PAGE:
It’s time to provide feedback on the City of Asheville’s implementation of shared streets and temporary parklets. The City is calling this new survey, “AVL Shares Space 2021 Survey.” It’s your chance to weigh in on the land use portion of the City’s COVID-19 pandemic response. Keep reading to see our list of suggested responses to their survey; you can take the survey by clicking this link. The survey is open through Sept. 20, 2021.
As background, AoB published a series of articles and letters to push the City to roll out a network of slow speed streets, commerce/pedestrian zones, and parklets. This call included a petition that circulated broadly, signed by 8 Organizations, 34 Businesses, and 220 Individuals. Of the three ideas, the City mostly delivered temporary parklets. Here are our background materials for your review:
- Interview: Explaining Commerce Zones and Low Speed Streets
- Low Speed Street Network and Circulator Map
- Petition: “Pledge of Support for Changes to our Streets”
AoB encourages you to respond to the survey and incorporate our suggestions into your response in order to further advance the prioritization of moving people safely throughout our city. AoB provides survey guidance for a limited number of questions as not all questions deal with issues of active transportation and user safety.
Asheville on Bikes’ Recommended Responses
Below are screenshots of the questions and AoB’s recommended responses. Please complete the survey and share our guidance throughout your circles to intensify support for continued investment in active transportation facilities.
Initiatives 1 & 2 ask for your input regarding “Shared Streets and/or Temporary Parklets”
The 3rd question of Initiatives 1 & 2 asks: “Have Shared Streets and/or Parklets impacted your experience of feeling safer and in alignment with public health guidelines during COVID-19?”
Answer: “Helped me feel much safer” The goal is to highlight that people oriented streets promote safety.
The 4th question of Initiatives 1 & 2 asks: Have Shared Streets and/or Parklets influenced your decision(s) to access local goods and services during COVID-19?
Answer: “It very much encouraged me to access local goods/services,” because the goal is to highlight the connection between shared streets and business.
The 5th and 6th question of Initiatives 1 & 2 asks “What do you like most about the temporary Shared Streets and/or Parklets?” and “What do you like least, what would you change.”
Answer: The city has prioritized the safe and predictable movement of pedestrians above all other modes through a tactical urbanism approach. I encourage the city to continue this program and expand on it by working with a variety of partners (like Asheville on Bikes) to design, build, and implement more space for the safe and predictable movement of people.
Answer: So far, “AVL Shares Space” is limited to just the central business district and focused on supporting businesses. I encourage the city to intensify its shared streets approach and build a series of shared street networks to connect neighborhoods into downtown and to each other to encourage biking and walking throughout Asheville. Emphasize ADA and inclusive design. Embrace the need of people who are differently abled. Consider Asheville on Bike’s circulator concept and build a variety of quick build complete streets into Asheville so that people aren’t overly reliant on cars to get into town.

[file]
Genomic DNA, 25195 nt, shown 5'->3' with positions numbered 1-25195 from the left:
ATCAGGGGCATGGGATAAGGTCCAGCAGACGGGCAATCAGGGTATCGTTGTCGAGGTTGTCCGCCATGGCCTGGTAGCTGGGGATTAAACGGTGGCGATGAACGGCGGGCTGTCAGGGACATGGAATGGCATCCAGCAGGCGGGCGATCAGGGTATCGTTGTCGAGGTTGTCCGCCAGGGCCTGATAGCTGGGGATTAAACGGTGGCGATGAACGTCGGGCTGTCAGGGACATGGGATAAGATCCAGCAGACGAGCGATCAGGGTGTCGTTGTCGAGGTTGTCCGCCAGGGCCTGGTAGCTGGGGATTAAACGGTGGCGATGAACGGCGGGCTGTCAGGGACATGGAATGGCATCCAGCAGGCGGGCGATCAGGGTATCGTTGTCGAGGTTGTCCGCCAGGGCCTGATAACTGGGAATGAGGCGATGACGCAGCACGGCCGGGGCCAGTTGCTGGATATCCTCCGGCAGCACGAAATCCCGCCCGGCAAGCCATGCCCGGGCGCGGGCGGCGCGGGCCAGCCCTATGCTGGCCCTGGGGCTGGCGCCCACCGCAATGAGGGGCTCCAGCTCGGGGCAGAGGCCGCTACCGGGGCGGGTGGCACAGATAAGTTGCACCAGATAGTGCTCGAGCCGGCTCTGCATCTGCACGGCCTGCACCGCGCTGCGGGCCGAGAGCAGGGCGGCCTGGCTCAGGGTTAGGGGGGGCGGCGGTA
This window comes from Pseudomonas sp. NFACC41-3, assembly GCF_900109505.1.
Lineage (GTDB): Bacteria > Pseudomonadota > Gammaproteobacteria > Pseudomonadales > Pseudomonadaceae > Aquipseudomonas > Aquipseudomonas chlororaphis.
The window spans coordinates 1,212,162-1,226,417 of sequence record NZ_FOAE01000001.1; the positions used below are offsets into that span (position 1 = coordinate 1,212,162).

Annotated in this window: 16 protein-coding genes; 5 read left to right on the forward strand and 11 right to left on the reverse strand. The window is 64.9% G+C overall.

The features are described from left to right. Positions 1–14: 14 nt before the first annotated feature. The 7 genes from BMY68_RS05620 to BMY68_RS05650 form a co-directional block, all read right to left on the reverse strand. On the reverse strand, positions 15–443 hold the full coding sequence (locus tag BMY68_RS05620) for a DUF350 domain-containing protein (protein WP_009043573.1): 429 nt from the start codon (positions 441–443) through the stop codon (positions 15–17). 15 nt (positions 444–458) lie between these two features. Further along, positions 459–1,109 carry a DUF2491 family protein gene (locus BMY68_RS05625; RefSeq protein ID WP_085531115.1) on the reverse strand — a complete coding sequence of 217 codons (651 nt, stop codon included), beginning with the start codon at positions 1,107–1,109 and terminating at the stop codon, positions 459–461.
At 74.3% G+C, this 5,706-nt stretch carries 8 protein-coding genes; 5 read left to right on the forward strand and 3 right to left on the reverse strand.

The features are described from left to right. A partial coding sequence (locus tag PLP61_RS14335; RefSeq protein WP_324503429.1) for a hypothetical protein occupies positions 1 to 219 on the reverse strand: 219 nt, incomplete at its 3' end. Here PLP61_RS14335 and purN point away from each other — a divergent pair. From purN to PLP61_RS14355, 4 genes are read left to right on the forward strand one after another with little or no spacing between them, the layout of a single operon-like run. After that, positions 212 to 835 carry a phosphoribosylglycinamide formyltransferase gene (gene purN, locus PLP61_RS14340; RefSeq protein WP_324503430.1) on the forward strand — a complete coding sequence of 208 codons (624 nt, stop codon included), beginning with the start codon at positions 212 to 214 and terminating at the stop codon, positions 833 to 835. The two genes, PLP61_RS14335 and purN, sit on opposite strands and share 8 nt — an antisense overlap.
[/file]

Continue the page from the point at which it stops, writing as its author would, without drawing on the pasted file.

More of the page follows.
Question 7 of Initiatives 1 & 2 asks: “Are you supportive of continuing the Shared Streets and/or Parklet program longer term?
Answer: ‘very supportive,’ because shared streets are something that should transcend the pandemic. Let city leaders know that pedestrian facilities and safety are a long term asset to our community.
Question 8 of Initiatives 1 & 2 asks: “If you are supportive of continuing the Shared Streets and/or Parklet program longer term, how much of a factor is the COVID-19 pandemic?”
Answer: “Not at all a factor,” because it’s critical to document that shared streets are valued beyond the pandemic. We want our streets to work for people for the long run and not just the short term pandemic restrictions.
Question 9 of Initiatives 1 & 2 asks: “Would you like to see Shared Streets and/or Parklets other locations in Asheville? If so, where?”
Answer: “Yes, I’d like to see shared streets expanded throughout the City to areas like West Asheville’s Haywood Rd, the River Arts District, and Biltmore Village. I’d like to see the City embrace Asheville on Bike’s Circulator concept which would allow for more walking and biking into the city as that concept creates pathways for active transportation. The current plan is inadequate because it does not include any slow streets or traffic calming to create safer transportation connections for me to go to and from my neighborhood to reach the places I need to go. Integrate AoB’s circulator concept to build a network of shared streets into town from surrounding communities.
Initiative 4 focuses on the use of sidewalks
The 3rd question of Initiative 4 asks: “What do you like least, or what would you change about outdoor dining (or merchandise) on sidewalks?
Answer: When business extends onto the sidewalk, it often obstructs or limits pedestrian movements therefore as this initiative continues, greater emphasis should be placed on the pedestrian experience. Prioritize universal design principles so that shared streets work for those who are most vulnerable and differently abled.